You have now 'seen both sides now'..... the 'udder side'as well, with all that milk about and plentiful food no wonder I laboured to field in the out-field therefore decided to be a wicket keeper.... if nothing else the ball will hit me & rarely pass me by unless it was a wide!!.
      Thanks again.

      "The Substantial One"

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  2. Hi my substantial friend. What a story!I wanted to duck for cover but chickened out when I heard the udder side of the poultry, I mean story. Never thought that milk would have such an effect on Man! What a lavely story! Keep writing and gardening

    ReplyDelete
    Replies
    1. Your comments as ever are very much appreciated-- Mahen.
      This is only one side of my antics... the 'udder' will come on in due course.
      You can now await with some beathless anticipation or is it trepidation???

      "The Substantial One"

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  3. Razaque
    Thank you for that great down to earth account of your life and times of long ago. The photos are stunning. The flowers have such beautiful colours more dainty than the cells you have always seen through a microscope despite the stains. I remember your lovely home in Hunupitiya and your mum's cooking we always enjoyed. She was such a kind lady.
    I always recall those good times in Wattala and sadly only us two are left from that happy band of travelers. "Inshallah" we will have the good fortune to meet again some sunny day. If ever you come to London, although its streets are not paved with gold anymore, do contact me.
    It is great to hear your stories so well written.
    ND

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    Replies
    1. Thanks ND.
      Those were the days -- the carefree, irresponsible and naughty days.I recollect those days and fondly remember those travelling mates --as you say now only the two of us.How I wish to meet you guys at least once more before the "call"!! If you ever pass by Dundee, please do drop in to have jolly good natter over a glass or two of 'Barley Water'. Thanks once again for those kind words.... much appreciated.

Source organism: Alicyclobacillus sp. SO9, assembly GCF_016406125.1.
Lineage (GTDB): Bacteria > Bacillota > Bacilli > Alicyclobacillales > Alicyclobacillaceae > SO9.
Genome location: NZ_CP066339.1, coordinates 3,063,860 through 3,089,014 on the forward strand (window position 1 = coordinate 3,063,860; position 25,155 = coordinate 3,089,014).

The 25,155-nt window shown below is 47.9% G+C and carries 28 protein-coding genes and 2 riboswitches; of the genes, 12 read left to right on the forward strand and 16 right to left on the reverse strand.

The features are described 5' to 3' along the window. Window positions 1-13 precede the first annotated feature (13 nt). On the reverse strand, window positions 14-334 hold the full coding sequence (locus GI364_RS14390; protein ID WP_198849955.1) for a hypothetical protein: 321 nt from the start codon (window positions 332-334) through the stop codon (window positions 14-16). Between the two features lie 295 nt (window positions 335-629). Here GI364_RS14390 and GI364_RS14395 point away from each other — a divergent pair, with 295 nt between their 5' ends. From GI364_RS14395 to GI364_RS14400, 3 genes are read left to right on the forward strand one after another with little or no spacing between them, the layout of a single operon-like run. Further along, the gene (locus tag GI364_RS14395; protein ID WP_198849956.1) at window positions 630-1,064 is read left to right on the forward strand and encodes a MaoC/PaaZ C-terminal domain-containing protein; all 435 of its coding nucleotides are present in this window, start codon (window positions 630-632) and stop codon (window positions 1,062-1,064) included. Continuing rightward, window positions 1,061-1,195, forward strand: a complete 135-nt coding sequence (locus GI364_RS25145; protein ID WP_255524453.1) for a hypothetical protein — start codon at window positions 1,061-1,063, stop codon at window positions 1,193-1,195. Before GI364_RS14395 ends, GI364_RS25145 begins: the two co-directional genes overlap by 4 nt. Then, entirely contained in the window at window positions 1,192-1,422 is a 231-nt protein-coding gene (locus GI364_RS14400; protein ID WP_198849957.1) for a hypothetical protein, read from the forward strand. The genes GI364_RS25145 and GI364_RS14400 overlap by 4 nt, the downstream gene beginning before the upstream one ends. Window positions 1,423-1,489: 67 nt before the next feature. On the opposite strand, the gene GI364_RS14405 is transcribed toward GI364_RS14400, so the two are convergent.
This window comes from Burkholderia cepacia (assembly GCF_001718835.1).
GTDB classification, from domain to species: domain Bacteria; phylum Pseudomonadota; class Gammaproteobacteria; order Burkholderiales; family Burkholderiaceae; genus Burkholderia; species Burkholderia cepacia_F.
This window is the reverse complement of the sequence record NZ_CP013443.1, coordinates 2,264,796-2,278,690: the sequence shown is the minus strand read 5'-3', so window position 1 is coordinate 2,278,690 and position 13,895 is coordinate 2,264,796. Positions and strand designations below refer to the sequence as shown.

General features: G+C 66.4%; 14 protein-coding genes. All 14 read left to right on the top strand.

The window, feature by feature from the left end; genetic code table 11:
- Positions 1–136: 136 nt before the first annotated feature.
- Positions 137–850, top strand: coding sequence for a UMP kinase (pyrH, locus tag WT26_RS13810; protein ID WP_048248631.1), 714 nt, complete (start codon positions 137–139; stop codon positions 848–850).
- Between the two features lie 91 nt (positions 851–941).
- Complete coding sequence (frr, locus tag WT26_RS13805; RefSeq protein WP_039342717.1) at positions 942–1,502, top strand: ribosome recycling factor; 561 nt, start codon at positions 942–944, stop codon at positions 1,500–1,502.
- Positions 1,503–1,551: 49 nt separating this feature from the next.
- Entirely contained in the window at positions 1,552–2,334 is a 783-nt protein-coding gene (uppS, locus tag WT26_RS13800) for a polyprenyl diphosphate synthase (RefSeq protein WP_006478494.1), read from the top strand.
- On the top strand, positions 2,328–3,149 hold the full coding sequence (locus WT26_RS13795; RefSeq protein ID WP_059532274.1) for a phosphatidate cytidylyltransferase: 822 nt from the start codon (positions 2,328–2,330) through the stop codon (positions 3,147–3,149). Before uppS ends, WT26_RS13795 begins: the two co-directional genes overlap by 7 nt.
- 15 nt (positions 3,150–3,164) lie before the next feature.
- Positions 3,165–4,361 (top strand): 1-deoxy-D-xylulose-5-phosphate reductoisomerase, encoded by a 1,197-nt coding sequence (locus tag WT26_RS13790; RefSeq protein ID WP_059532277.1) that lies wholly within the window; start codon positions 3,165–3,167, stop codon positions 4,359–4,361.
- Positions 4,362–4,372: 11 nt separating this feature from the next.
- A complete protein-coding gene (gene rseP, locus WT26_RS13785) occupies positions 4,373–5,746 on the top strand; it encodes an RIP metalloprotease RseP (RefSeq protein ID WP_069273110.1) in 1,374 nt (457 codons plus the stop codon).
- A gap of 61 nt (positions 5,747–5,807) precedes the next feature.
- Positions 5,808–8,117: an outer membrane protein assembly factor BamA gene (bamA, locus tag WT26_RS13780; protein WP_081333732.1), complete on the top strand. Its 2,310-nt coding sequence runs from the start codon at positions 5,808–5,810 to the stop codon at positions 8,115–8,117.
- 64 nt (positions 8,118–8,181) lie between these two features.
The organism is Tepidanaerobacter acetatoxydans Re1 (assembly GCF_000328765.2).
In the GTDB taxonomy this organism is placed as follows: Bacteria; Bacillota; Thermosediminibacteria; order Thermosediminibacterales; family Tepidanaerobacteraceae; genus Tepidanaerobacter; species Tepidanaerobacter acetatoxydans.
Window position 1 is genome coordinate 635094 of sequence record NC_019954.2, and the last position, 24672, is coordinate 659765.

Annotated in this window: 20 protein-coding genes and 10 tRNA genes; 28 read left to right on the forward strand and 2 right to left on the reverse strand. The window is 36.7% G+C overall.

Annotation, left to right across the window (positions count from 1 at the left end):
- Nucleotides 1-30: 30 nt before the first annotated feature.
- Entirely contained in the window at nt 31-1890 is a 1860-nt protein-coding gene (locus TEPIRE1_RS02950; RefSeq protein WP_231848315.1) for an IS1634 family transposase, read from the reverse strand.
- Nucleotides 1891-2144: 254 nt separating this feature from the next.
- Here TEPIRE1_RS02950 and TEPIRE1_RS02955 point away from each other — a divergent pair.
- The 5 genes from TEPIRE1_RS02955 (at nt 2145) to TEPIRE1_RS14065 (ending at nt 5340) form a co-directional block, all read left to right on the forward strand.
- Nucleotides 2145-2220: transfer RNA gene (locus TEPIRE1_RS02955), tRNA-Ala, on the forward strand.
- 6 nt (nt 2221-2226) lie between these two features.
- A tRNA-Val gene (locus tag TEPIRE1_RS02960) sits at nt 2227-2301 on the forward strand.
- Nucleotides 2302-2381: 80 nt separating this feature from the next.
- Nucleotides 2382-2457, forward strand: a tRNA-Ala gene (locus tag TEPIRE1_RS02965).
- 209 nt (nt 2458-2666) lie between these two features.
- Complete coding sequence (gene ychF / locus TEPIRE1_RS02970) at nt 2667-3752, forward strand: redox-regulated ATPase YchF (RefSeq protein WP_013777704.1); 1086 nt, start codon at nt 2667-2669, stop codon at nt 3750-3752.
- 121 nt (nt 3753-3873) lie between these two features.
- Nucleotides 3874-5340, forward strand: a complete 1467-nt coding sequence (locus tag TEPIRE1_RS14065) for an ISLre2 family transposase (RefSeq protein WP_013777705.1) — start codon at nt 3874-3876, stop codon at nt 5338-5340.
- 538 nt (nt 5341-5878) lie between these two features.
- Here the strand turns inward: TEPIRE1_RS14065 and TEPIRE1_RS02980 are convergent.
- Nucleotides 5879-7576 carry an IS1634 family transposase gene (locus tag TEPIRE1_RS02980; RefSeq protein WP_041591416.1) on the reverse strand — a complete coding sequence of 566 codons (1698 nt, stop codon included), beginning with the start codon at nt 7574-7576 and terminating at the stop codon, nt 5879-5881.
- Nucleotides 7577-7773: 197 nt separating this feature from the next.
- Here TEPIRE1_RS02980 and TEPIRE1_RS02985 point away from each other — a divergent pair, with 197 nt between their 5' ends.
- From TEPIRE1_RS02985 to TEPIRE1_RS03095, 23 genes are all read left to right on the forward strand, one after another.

Raz

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  4. Very interesting, my gardening friend. What are the purple ( small ) flowers - 4th picture from the top ? It really is a great hobby-rewarding too.

    Indra .A

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  5. Actually the 5th picture from the top. Sorry.
    IA

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    Replies
    1. It is the time of the year for the Rhododendrons. Looks like one but wish I could see the leaves clearly
      ND

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    2. That could be a Rhododendron too, as they are in bloom here too. Could also be an Azalea, the color is unusual for an Azalea, & I have not seen much of them in England. Right now I have a yellow Exbury Azalea in bloom. They are not common.
      Are you watching the cricket test ?

      IA

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    3. Indra and ND,
      I knew that the 'purple' one would cause some comment. It is really not a Rhododendron as suggested by you two.....it is supposed to be a "Black Magnolia" as it is known and somewhat rare. If you look carefully at the pic. of the 'blue' Azaelea, you will see them at its crest as two 'black bulbs'!! They are the same flowers at an early stage and appear 'black'... and hence the name. Later it appear Deep Purple. Real 'black' ones have not been developed as yet.. this is about the best as it gets towards that "Black" goal!!!.
      If you have not spotted it ... consult our Zita, she will put you right or 'Should have gone to Specs-Savers'???

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  6. Sorry I am a bit late to comment as I have been out of circulation for a while. This is such a refreshing story and with such lovely pictures all which really gives us a real picture of the early life many of you have had the good fortune to spend before emigrating to a rather 'settled' and predictable life abroad, and even though ours is a rewarding profession, I am sure you look back on the life with mum and dad with real nostalgia. Thanks for letting us take a peep into your wonderful life story. from Zita